No! This is a paid “expert”? Only 3 of the 19 9-11 attackers had been in Afghanistan and there were no Afghans in the team.
These same anchors who are now instructed to allude routinely to “systemic racism” in this country cannot bring themselves, or are not yet woke enough to, mention “imperialism” in connection with this failed war and effort to remold a country to suit Washington’s preferences. Or to mention “cultural imperialism” in relation to the very policies most dear to the “experts”: imposing new rules about paternalistic, tribal and religious authority; transforming the status of women through western-style education; establishing a (dysfunctional) parliamentary system; establishing a 300,000-strong national military.
They can ask, “Was it a mistake?” That is permitted now, as it was after Vietnam. But they cannot ask, “Was it a crime?” They can’t ask, “Wasn’t this an imperialist war, designed to lead into the Iraq War and more imperialist interventions in Yemen, Somalia, Libya and Syria?” “Wasn’t it an illegal regime-change effort from the beginning, one that failed due to lack of popular support?” “Was it not an integrally RACIST war, based on assumptions of American Exceptionalism, Afghan backwardness, and the moral authority of foreigners to transform Afghan views on gender and patriarchy?”
That would mean seriously recognizing how thoroughly evil capitalism is. You cannot do that yet on cable TV. You can talk about structural racism. That’s progress. But you cannot talk about imperialism. That is, you can watch a massive imperialist venture collapse in abject failure—three or four really, in this century so far—and not understand what you’re seeing, seeing the big picture.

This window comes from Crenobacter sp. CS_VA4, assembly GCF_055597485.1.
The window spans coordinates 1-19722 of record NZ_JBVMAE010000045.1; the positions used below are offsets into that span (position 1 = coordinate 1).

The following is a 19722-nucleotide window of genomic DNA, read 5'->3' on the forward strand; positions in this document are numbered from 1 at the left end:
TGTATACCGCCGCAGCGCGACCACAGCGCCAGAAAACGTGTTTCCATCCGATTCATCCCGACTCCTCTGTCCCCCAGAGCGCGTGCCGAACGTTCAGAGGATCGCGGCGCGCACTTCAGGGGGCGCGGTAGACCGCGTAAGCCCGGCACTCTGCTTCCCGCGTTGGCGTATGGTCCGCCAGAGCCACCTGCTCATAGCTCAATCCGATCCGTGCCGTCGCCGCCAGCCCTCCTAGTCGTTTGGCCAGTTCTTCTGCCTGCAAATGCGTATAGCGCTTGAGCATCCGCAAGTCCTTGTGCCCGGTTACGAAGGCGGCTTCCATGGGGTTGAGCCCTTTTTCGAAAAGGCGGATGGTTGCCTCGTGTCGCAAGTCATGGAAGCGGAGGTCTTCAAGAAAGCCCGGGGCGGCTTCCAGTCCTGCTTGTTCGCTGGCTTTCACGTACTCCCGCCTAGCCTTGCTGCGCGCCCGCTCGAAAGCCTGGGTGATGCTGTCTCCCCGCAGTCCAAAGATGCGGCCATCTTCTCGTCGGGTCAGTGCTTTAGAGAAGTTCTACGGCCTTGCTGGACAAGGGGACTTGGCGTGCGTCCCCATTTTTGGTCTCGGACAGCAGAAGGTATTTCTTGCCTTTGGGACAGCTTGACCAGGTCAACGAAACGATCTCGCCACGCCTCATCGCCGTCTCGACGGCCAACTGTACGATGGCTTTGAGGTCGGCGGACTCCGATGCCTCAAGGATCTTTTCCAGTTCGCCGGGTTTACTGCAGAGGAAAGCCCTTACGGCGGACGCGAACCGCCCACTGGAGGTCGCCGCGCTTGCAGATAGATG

The U.S. is attempting to snatch some moral victory from crushing defeat. At least, they argue, we tried to liberate women. This was all about women, don’t you see? And about making friends! Thousands of interpreters, wonderful people, who did nothing wrong but help American imperialism achieve its aims in their country. And now the Taliban will treat them like the French treated their collaborators after the war. How dare they!
Wailing about these putative victims of the victors, the U.S. accepts defeat ungraciously, berating the Afghan state forces at the end for their timidity, incompetence and corruption. (What an embarrassment!) The developing narrative boils down to: We went in to help the Afghans. God knows we tried. Human rights attorney Kimberely Motley on CNN right now, speaking of women: “We sold them a dream of democracy.” But in the end they—or enough of them—didn’t want our help. They lost their chance at democracy and women’s liberation because they were too backward to attempt these things.
I’m waiting to hear a CNN anchor tell the truth and explain that the Afghan War and occupation were part of a broader plan by the Bush-Cheney administration as of 2001 to induce “regime change” throughout the Middle East, centering on Iraq. Afghanistan was convenient “low-hanging fruit” to be plucked before the big war on Iraq and preparatory to wars in Yemen, Syria and Libya (all based on lies). It is part and parcel of the legacy of imperialist U.S. wars in Korea, Vietnam, the Balkans, and the first war in the Persian Gulf (1991).
It needs to be called out as such. The CNN anchor should note that imperialism is a stage of capitalism, with historical origins and a presumed termination. We do not need to live in an imperialist country. Capitalist-toppling regime change at home could end the problem, for well under $ 800 billion.